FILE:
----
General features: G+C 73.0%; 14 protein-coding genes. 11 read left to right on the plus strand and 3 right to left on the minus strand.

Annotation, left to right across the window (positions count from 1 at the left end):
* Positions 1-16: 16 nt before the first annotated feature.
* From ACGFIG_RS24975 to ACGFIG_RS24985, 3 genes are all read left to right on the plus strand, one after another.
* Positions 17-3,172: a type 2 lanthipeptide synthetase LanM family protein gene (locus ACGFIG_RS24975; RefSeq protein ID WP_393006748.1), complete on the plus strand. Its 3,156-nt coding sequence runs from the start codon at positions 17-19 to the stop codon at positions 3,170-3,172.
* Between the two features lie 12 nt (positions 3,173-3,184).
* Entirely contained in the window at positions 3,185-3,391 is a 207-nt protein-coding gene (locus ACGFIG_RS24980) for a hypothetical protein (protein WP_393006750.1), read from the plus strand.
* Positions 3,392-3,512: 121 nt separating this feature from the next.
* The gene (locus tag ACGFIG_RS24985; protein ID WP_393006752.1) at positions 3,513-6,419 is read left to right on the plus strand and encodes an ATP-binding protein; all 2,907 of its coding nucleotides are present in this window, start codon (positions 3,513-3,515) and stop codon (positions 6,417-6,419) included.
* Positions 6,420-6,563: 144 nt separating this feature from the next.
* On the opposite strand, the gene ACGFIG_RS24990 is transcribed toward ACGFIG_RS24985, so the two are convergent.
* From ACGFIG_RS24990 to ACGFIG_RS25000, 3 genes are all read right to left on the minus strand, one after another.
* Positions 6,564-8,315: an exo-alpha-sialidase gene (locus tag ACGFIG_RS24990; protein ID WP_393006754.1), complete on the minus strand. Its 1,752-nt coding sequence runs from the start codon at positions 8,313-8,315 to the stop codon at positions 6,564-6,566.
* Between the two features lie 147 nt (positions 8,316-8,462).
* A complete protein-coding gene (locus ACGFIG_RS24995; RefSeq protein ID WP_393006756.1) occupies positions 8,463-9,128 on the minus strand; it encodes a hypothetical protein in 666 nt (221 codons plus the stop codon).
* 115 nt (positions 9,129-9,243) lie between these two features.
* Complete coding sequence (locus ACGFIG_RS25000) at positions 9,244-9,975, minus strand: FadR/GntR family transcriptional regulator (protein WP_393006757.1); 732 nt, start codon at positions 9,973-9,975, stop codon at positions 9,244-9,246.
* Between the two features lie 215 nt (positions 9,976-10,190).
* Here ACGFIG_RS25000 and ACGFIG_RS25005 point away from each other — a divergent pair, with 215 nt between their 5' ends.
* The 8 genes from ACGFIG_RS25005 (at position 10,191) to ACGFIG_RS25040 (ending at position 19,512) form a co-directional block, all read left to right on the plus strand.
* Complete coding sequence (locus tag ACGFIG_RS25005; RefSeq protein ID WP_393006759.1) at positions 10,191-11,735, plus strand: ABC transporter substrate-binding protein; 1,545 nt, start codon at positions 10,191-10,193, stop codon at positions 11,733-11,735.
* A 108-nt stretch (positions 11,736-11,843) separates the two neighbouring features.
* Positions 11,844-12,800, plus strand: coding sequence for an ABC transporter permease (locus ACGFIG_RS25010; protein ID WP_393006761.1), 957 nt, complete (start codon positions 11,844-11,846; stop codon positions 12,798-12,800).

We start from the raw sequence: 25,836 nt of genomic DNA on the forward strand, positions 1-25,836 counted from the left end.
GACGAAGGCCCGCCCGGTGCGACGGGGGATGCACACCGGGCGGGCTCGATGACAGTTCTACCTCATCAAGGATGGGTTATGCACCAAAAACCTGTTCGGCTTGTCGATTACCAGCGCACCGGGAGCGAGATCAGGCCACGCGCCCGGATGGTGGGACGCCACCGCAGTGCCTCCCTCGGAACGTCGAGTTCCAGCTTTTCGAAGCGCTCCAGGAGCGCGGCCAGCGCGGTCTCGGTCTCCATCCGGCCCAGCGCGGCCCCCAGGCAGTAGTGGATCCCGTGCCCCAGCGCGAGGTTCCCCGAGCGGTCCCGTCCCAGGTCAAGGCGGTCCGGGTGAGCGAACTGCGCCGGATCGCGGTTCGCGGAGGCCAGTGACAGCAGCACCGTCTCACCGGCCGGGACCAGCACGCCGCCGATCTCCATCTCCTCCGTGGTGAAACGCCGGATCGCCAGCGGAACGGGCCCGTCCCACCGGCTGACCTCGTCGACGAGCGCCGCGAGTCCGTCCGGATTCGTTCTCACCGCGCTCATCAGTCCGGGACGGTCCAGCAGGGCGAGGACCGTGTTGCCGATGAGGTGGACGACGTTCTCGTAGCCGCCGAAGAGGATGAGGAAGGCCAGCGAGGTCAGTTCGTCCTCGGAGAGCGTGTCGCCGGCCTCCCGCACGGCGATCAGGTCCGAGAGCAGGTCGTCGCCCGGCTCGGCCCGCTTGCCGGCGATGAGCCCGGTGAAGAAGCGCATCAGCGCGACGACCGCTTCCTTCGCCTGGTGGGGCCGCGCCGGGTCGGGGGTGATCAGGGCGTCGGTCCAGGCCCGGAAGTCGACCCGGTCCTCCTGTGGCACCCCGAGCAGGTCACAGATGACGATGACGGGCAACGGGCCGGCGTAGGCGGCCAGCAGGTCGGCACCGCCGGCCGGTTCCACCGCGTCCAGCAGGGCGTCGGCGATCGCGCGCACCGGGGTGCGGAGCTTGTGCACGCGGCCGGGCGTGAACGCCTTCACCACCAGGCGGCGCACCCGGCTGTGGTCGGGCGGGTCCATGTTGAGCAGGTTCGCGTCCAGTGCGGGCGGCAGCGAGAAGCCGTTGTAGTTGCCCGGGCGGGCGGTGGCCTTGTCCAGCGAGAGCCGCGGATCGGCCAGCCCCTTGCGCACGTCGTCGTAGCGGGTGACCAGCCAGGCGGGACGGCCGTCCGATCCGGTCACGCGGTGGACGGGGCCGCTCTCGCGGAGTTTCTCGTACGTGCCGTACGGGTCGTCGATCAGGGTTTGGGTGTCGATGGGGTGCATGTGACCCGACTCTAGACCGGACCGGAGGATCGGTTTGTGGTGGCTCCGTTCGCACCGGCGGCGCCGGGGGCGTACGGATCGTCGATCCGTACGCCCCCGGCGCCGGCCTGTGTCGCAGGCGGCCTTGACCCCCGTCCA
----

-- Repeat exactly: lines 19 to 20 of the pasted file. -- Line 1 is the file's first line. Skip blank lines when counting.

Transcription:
* Here ACGFIG_RS25000 and ACGFIG_RS25005 point away from each other — a divergent pair, with 215 nt between their 5' ends.
* The 8 genes from ACGFIG_RS25005 (at position 10,191) to ACGFIG_RS25040 (ending at position 19,512) form a co-directional block, all read left to right on the plus strand.